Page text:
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Article Publish Status: FREE
Abstract Title:

(-)-Epigallocatechin-3-Gallate (EGCG) Enhances Osteogenic Differentiation of Human Bone Marrow Mesenchymal Stem Cells.

Abstract Source:

Molecules. 2018 Dec 6 ;23(12). Epub 2018 Dec 6. PMID: 30563251

Abstract Author(s):

Sung-Yen Lin, Lin Kang, Chau-Zen Wang, Han Hsiang Huang, Tsung-Lin Cheng, Hsuan-Ti Huang, Mon-Juan Lee, Yi-Shan Lin, Mei-Ling Ho, Gwo-Jaw Wang, Chung-Hwan Chen

Article Affiliation:

Sung-Yen Lin

Abstract:

Osteoporosis is the second most-prevalent epidemiologic disease in the aging population worldwide. Cross-sectional and retrospective evidence indicates that tea consumption can mitigate bone loss and reduce risk of osteoporotic fractures. Tea polyphenols enhance osteoblastogenesis and suppress osteoclastogenesis in vitro. Previously, we showed that (-)-epigallocatechin-3-gallate (EGCG), one of the green tea polyphenols, increased osteogenic differentiation of murine bone marrow mesenchymal stem cells (BMSCs) by increasing the mRNA expression of osteogenesis-related genes, alkaline phosphatase activity and, eventually, mineralization. We also found that EGCG could mitigate bone loss and improve bone microarchitecture in ovariectomy-induced osteopenic rats, as well as enhancing bone defect healing partially via bone morphogenetic protein 2 (BMP2). The present study investigated the effects of EGCG in human BMSCs. We found that EGCG, at concentrations of both 1 and 10µmol/L, can increase mRNA expression of BMP2, Runx2, alkaline phosphatase (ALP), osteonectin and osteocalcin 48 h after treatment. EGCG increased ALP activity both 7 and 14 days after treatment. Furthermore, EGCG can also enhance mineralization two weeks after treatment. EGCG without antioxidants also can enhance mineralization. In conclusion, EGCG can increase mRNA expression of BMP2 and subsequent osteogenic-related genes including Runx2, ALP, osteonectin and osteocalcin. EGCG further increased ALP activity and mineralization. Loss of antioxidant activity can still enhance mineralization ofhuman BMSCs (hBMSCs).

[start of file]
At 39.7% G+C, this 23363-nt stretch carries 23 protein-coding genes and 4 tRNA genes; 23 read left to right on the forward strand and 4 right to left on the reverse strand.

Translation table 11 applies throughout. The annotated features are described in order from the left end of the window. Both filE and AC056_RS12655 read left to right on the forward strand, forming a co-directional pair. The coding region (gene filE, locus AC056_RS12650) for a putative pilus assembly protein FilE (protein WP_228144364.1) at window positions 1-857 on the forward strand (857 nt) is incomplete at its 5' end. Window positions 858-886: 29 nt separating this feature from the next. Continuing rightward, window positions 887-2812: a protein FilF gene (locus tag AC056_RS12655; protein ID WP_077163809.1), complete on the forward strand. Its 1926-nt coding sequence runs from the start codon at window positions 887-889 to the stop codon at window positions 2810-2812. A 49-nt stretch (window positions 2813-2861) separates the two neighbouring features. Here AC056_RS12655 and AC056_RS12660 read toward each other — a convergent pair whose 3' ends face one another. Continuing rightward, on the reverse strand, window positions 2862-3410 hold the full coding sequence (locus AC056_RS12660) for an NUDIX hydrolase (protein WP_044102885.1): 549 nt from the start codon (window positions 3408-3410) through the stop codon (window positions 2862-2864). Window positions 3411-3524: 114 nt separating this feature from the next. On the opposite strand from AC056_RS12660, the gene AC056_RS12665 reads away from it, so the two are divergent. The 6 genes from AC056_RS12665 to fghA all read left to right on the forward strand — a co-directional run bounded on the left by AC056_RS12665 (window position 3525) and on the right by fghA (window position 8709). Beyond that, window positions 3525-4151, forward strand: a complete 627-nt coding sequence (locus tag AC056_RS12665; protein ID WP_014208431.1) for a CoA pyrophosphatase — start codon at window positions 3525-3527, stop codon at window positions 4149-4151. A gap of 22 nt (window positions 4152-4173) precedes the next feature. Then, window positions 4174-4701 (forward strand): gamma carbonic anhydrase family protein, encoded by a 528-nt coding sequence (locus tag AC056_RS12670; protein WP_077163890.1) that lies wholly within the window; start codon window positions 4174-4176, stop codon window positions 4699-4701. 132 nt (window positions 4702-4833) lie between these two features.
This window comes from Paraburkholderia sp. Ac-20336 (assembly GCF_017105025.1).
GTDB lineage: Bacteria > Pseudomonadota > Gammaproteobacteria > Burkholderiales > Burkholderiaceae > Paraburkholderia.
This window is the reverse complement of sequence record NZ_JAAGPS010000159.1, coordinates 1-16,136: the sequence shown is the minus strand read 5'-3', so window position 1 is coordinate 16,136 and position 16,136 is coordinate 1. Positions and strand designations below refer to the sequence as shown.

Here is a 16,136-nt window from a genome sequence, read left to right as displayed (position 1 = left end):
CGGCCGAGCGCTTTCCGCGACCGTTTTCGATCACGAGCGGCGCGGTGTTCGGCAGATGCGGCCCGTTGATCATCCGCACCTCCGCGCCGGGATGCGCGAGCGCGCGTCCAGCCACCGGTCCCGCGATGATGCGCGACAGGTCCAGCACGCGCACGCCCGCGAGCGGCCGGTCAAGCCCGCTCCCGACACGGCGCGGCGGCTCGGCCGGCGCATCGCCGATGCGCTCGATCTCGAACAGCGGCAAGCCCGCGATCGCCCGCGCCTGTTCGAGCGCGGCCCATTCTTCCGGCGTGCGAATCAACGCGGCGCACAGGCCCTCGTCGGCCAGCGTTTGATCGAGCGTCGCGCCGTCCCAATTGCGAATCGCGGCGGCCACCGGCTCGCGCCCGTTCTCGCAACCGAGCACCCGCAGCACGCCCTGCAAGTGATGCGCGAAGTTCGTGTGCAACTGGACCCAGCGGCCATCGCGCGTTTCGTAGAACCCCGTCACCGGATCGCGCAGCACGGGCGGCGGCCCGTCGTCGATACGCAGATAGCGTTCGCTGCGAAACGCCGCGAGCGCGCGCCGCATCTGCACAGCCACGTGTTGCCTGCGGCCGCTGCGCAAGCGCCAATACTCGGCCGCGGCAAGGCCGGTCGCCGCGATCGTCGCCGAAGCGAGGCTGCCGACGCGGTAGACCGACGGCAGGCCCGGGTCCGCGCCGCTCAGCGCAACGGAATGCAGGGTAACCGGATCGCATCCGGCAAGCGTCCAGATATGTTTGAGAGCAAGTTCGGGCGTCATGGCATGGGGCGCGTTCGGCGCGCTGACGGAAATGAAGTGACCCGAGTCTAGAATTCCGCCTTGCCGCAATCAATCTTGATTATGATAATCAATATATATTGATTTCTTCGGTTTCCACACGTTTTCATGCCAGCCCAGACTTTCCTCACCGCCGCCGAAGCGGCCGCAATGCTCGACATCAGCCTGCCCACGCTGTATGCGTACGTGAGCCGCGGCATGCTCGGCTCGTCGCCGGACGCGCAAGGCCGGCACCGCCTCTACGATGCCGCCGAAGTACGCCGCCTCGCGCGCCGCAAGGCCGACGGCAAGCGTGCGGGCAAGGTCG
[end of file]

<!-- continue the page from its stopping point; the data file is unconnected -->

Study Type : Human In Vitro

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